Actually, if you are comparing lateral stiffness, the new 2010 303 will be significantly stiffer than a edge 45 built on dt 240 hubs. In fact the 2010 303 is one of the stiffest carbon wheels that I have tested for the weight. The flange spacing on Zipp's new hubs have some of the best center to right flange spacing of any road hub.
I wouldn't rule out the 2010 303 rim but the Edge has been out a lot longer with proven durability.
 

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i recently purchased a set of edge 1.45's built up w/ extalite hubs and cx-ray spokes that came in at 970g.

everytime I thought about zipps I just kept seeing a reply of some guy going into a corner and having his wheel fold. If youre buying them from ebay, how do you know what youre getting? you can also bet zipp won't warranty an ebay purchase.

but- you dont need to justify your purchase to anyone but yourself! get what you think is the best for you.
 

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303 width caution

Well today I just found out that I have to rule out the Zipp 303 from my consideration. The rim is too wide for my bike. While reading on Competitive Cyclist's website about the new version (2010) 303's they mentioned that because of the width of the rim it does not fit on some bikes. Too tight between the chainstays near the junction with the bottom bracket. They recommended at least 33.5 mm clearance in that area. I went out and measured my 2008 Guru Crono frame and I have only 32 mm clearance at its slimmest point. So, unfortunately, no Zipp 303's!! Now Zen and Ligero, I am in the market for an alternative and the leading candidate is EDGE. I am considering a 1.45 front and a 1.65 rear with DT240 hubs and cxray spokes in tubular of course. What would I be looking at weight wise with a set-up like that?
 

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my 2 cents

FWW, I too am in the marklet for a new set of wheels and was initially very interested in the 2010 Zipp 303s, I think they look sexy as hell and I believed the initial reports/press/pr about the redesign, beefier rims etc.

I discussed it w mechanics at a very upscale Manhhattan NY shop that sees only and all the best gear, they dont sell anything., just custom fits and builds to order, they can get whatever the clents desire. The mechs seemes excited about the Zipps too, I was deciding between these and maybe a pair of Edges w Alchemy hubs, they also liked these alot.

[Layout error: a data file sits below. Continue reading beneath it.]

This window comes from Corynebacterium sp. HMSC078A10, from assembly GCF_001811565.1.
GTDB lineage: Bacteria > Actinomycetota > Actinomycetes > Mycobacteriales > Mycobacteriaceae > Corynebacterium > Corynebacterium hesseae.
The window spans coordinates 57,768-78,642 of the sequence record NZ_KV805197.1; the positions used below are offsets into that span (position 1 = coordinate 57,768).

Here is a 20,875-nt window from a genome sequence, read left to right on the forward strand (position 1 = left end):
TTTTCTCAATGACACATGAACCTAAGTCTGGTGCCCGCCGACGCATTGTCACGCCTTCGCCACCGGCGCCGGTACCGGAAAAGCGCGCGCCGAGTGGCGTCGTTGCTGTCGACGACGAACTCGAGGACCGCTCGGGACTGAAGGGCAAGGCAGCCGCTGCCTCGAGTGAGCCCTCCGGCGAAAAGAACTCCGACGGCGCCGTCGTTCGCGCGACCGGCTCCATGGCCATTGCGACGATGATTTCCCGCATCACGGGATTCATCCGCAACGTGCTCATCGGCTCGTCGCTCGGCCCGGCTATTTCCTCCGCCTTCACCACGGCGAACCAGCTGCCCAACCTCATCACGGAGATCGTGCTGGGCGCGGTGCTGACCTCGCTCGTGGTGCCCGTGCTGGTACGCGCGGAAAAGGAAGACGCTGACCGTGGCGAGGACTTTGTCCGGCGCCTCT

One month later, mech informed me theyd already seen 2 sets of Zipps BREAK, 2 sets within a month or so if the wheels intro! Thats not good, too bad because I REALLY did like them.


So far I have not purchased anything yet, but will most likely go for the edge/alchemy combo, I do love the look of the Zipps but unfortunately I dont have much confidence.

Although I will vouch for Zipp customer service and warranty, so far I ve had great experience with them, no hassle, but I 'd rather not have equipment failures than good customer service experiences any day.

Anybody on this forum actually own and ride a pair yet??

tx
 

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This is sooo frustrating. What is Zipp's problem? How can they race the 303's on the cobbles with no problems (I actually saw an interview with Phil Grooman or whatever his name is from Cervelo talking about their teams great experience with the new 303 - and no, it wasn't an interview with a Zipp rep. or on Zipp's sight) and yet it sounds like there is a problem with them being fragile. Almost sounds like the wheels supplied to the pros are different than the ones being sold to the general public!! It wouldn't matter to me except that, like you, I find these wheels very appealing in ways no other wheel around can match (dimples and toridal shape so more aero than any other wheel at 45 mm, wider tire bed than any other wheel, etc). Arghhh.....